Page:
For more than two decades now we have been trying to adjust, sometimes unsuccessfully to a changed market place that in many respects does not reflect its predecessor, The Industrial Era. Some have labeled our present time the Social Era, which is a sociological outworking of a surge forward in the information age, a service based economy and global business. The dilemma for many organizations is that what worked in the past era is failing to get traction mainly due to an inability to adapt and respond in a timely manner and this results in negative effects on earnings, cost containment and an inability to innovate. This holds true in the sectors of non-profit, for profit, governments and virtually any other organizational type. Authors John Hagel and John Brown with Deloitte Center for the Edge have written a white paper, Institutional Innovation, Creating Smarter Organizations to Scale Learning that addresses a contrast between these two epochs of economic history with a focus on the historic benefits of “scalable efficiency” (benefits of economies of scale) and a new and requisite organizational characteristic, “scalable learning.”
A compelling hook at the very beginning of the paper describes the organizational structure that seeks to govern scalable efficiency: command and control. To the average person who has read any degree of managerial trends in the last decade (or two), the very term, command and control bristles against almost anything considered effective in our present time. When I say effective, I don’t mean can it exist or can you get away with it. What I mean is, does such a structure really translate into organizational value and draw out the best in people, or does it cause people to become professionals at observing the boss, and avoiding them accordingly? The upside of this structure is that it puts systems in place (assuming managerial competence) that create predictability, which worked out well when social, political and economic trends changed more slowly. The problem is, this is no longer the case. The compelling resolution that the authors suggest is “a new rationale of ‘scalable learning’.” The result, they argue (with examples), is that smarter organizations actually benefit from radical and essential change, rather than be harmed by it. The key to this is “increased learning and adaptability” that will result in coveted product and process innovations through the advent of “creation spaces,” which is not a new concept, but may be better suited than ever for addressing the future challenges of organizations of all types. Get your copy of this excellent paper here, or if you would like a quick reference copy with highlights and a note or two, drop me an email.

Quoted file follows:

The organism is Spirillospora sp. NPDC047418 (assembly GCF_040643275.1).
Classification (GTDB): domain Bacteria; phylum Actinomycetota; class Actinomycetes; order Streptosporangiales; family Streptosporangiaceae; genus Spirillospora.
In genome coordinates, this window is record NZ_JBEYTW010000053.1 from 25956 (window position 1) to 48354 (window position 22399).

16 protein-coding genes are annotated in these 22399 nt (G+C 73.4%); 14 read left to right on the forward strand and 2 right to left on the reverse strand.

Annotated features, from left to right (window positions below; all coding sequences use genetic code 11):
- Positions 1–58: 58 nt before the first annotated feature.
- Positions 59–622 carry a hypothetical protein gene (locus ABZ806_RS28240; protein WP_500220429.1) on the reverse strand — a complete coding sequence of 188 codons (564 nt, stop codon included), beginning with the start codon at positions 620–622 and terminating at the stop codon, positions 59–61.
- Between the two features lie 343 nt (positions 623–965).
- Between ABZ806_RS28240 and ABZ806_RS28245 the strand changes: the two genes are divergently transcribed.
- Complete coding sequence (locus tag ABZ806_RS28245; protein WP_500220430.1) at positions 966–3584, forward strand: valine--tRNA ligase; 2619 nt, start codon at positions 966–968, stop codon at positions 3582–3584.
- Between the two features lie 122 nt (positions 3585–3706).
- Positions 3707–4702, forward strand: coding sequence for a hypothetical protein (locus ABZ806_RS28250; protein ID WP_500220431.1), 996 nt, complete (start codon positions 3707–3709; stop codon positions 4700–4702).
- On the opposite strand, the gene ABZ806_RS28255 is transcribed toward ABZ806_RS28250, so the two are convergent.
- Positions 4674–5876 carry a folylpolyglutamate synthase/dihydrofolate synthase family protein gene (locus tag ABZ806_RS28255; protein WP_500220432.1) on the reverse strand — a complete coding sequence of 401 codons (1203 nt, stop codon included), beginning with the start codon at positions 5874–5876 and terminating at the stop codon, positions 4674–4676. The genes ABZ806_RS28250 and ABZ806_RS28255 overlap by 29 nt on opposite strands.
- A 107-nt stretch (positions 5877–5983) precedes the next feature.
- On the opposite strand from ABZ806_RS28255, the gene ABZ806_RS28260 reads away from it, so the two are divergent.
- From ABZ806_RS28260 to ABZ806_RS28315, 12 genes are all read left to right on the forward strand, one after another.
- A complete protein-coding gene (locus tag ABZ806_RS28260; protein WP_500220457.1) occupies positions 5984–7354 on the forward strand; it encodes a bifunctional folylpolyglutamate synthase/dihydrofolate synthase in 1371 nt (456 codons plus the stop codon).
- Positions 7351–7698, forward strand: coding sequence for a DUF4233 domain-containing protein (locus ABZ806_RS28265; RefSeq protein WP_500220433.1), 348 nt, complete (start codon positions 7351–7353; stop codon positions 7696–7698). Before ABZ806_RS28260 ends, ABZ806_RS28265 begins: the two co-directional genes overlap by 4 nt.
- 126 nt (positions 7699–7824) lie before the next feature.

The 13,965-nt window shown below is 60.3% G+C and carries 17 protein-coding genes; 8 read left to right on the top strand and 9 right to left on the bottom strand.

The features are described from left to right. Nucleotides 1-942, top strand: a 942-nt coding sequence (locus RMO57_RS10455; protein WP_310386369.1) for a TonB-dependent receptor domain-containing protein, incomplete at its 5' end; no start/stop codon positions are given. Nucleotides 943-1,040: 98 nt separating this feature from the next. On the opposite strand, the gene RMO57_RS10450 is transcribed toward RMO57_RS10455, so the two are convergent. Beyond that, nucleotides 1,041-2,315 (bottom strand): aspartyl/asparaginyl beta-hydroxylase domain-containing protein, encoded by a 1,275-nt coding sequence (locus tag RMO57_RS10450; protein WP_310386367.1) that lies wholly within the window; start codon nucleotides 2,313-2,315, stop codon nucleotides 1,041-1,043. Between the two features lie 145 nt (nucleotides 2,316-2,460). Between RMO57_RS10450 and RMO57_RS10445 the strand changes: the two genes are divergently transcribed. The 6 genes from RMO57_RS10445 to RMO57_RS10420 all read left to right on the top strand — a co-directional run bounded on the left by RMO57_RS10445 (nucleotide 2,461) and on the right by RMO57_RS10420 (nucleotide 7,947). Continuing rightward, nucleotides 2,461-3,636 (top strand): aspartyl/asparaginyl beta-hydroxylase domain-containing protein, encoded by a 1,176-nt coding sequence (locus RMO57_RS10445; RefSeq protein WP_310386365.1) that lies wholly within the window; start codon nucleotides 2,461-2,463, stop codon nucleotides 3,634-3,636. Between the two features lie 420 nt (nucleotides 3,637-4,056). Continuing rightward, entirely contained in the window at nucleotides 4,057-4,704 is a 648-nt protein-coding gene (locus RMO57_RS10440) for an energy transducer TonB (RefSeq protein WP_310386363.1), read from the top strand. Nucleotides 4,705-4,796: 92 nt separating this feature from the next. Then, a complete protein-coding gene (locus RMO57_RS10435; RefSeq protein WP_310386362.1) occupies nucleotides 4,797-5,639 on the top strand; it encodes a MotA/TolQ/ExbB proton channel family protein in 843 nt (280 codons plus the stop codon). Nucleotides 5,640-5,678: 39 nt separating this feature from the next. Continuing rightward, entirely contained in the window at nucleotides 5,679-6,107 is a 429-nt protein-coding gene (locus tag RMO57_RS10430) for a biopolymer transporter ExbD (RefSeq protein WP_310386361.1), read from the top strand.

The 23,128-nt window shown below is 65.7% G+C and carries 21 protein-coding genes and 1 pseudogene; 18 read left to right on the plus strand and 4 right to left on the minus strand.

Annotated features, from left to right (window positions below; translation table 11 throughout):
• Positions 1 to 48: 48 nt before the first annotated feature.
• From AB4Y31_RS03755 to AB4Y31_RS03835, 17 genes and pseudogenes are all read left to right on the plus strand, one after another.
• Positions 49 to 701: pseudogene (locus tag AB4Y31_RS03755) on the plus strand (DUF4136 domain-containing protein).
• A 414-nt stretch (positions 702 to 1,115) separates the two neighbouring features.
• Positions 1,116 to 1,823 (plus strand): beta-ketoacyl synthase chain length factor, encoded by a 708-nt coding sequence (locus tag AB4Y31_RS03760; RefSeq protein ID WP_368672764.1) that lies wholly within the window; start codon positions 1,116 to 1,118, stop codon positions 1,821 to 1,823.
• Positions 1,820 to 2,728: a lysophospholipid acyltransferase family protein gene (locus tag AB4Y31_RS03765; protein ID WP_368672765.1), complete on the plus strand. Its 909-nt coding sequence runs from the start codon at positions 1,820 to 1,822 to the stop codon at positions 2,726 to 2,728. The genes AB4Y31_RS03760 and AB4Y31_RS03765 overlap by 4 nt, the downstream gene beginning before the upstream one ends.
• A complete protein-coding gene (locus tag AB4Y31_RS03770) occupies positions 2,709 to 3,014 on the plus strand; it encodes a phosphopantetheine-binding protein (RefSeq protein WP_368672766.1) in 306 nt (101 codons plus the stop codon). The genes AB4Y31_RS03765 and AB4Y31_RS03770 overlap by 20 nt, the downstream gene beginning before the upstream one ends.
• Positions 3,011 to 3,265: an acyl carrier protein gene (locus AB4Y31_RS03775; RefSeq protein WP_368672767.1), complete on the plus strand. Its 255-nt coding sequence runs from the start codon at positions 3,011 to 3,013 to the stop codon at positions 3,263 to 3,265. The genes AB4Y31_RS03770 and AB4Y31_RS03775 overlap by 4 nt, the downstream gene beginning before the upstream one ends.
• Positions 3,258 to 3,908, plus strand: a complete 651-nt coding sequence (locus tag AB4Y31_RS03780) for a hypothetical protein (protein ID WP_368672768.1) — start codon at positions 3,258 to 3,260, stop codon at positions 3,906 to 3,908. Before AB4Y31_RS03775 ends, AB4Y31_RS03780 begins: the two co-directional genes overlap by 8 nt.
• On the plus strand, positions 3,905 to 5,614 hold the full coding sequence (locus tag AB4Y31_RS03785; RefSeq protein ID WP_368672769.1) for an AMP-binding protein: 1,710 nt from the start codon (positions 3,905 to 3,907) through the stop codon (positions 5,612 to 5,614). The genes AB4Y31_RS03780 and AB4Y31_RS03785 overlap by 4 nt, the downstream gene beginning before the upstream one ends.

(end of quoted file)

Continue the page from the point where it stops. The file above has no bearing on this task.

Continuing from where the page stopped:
Hagel, J. III & Brown, J. Institutional innovation: Creating smarter organizations to scale learning. http://dupress.com/articles/institutional-innovation/